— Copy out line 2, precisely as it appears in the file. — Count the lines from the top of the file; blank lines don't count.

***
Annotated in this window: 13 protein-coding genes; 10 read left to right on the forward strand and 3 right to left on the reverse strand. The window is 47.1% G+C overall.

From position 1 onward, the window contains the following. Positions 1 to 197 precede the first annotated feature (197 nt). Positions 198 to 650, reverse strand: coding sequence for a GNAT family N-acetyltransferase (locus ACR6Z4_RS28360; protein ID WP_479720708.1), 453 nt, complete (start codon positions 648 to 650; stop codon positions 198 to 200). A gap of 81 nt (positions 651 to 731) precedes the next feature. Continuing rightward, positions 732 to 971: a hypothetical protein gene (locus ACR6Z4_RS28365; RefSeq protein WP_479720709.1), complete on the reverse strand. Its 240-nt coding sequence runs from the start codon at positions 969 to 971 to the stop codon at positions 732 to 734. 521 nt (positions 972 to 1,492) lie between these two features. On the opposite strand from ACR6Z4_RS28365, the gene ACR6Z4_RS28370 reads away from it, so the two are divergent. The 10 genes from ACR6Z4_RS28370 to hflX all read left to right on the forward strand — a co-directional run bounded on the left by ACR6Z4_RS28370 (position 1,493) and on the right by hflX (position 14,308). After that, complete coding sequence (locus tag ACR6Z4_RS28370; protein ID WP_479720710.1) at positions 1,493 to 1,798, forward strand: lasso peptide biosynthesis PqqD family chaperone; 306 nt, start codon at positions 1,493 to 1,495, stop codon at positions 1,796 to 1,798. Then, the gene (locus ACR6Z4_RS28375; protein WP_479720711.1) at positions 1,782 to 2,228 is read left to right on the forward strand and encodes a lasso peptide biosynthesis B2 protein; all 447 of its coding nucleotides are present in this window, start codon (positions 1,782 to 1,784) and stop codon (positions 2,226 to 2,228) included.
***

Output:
From position 1 onward, the window contains the following. Positions 1 to 197 precede the first annotated feature (197 nt). Positions 198 to 650, reverse strand: coding sequence for a GNAT family N-acetyltransferase (locus ACR6Z4_RS28360; protein ID WP_479720708.1), 453 nt, complete (start codon positions 648 to 650; stop codon positions 198 to 200). A gap of 81 nt (positions 651 to 731) precedes the next feature. Continuing rightward, positions 732 to 971: a hypothetical protein gene (locus ACR6Z4_RS28365; RefSeq protein WP_479720709.1), complete on the reverse strand. Its 240-nt coding sequence runs from the start codon at positions 969 to 971 to the stop codon at positions 732 to 734. 521 nt (positions 972 to 1,492) lie between these two features. On the opposite strand from ACR6Z4_RS28365, the gene ACR6Z4_RS28370 reads away from it, so the two are divergent. The 10 genes from ACR6Z4_RS28370 to hflX all read left to right on the forward strand — a co-directional run bounded on the left by ACR6Z4_RS28370 (position 1,493) and on the right by hflX (position 14,308). After that, complete coding sequence (locus tag ACR6Z4_RS28370; protein ID WP_479720710.1) at positions 1,493 to 1,798, forward strand: lasso peptide biosynthesis PqqD family chaperone; 306 nt, start codon at positions 1,493 to 1,495, stop codon at positions 1,796 to 1,798. Then, the gene (locus ACR6Z4_RS28375; protein WP_479720711.1) at positions 1,782 to 2,228 is read left to right on the forward strand and encodes a lasso peptide biosynthesis B2 protein; all 447 of its coding nucleotides are present in this window, start codon (positions 1,782 to 1,784) and stop codon (positions 2,226 to 2,228) included.